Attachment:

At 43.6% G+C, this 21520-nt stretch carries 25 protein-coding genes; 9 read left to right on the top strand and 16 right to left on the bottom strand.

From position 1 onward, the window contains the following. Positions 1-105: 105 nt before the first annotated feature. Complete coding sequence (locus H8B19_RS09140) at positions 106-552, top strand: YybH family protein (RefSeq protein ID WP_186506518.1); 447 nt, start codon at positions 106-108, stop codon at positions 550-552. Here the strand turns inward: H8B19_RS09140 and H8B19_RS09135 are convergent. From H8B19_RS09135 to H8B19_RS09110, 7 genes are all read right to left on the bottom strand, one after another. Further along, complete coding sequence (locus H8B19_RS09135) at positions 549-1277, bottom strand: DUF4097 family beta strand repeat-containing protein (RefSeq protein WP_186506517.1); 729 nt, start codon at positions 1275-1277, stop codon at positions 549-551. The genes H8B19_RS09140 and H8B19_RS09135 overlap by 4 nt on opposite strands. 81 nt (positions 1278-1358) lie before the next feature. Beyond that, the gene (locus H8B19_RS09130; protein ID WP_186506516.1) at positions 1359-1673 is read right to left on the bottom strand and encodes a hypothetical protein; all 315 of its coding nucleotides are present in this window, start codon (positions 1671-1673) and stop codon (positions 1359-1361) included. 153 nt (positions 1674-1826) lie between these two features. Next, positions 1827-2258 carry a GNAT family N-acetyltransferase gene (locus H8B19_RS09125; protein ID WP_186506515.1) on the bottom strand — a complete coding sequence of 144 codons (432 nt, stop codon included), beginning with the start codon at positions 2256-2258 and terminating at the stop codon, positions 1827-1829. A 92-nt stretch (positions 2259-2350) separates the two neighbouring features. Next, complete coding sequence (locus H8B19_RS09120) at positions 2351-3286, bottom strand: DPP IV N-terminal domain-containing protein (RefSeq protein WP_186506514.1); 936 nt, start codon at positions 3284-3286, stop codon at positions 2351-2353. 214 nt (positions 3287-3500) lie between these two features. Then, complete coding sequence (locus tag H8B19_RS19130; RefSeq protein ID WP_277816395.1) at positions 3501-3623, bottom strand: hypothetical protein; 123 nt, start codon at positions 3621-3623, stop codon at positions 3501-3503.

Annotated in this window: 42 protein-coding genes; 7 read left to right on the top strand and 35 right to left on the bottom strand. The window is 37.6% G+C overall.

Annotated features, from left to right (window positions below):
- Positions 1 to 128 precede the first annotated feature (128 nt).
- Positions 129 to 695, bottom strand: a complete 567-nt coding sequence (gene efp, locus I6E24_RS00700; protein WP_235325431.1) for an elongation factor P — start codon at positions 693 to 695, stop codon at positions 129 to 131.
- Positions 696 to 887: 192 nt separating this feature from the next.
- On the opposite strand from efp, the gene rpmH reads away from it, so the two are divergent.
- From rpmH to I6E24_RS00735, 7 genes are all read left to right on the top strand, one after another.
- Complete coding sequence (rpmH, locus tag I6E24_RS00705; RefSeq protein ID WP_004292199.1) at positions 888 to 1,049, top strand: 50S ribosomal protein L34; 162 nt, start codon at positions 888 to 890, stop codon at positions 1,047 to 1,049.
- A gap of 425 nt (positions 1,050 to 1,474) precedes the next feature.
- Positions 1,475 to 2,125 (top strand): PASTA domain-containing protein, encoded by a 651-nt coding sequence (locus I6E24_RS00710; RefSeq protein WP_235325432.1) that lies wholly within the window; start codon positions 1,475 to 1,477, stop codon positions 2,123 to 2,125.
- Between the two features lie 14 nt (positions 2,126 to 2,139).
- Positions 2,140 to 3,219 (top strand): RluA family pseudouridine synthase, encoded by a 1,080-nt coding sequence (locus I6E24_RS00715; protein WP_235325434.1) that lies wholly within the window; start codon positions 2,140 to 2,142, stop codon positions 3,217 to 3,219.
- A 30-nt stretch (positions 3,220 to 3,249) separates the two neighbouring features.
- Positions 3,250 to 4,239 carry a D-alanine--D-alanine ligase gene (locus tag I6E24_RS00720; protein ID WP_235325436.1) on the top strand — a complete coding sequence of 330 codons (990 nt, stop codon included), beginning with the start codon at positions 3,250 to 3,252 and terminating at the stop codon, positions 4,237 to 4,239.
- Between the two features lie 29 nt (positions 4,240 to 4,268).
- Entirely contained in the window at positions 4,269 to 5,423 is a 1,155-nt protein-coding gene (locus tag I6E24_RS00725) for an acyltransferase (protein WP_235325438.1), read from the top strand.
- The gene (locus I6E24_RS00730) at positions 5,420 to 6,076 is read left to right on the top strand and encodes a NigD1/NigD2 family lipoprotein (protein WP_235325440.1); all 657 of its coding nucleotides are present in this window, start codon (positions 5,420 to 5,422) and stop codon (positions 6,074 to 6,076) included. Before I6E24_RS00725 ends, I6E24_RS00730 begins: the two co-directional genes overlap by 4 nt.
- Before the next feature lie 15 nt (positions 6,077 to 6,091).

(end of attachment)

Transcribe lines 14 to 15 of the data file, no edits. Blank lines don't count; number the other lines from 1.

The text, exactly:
- Positions 2,140 to 3,219 (top strand): RluA family pseudouridine synthase, encoded by a 1,080-nt coding sequence (locus I6E24_RS00715; protein WP_235325434.1) that lies wholly within the window; start codon positions 2,140 to 2,142, stop codon positions 3,217 to 3,219.
- A 30-nt stretch (positions 3,220 to 3,249) separates the two neighbouring features.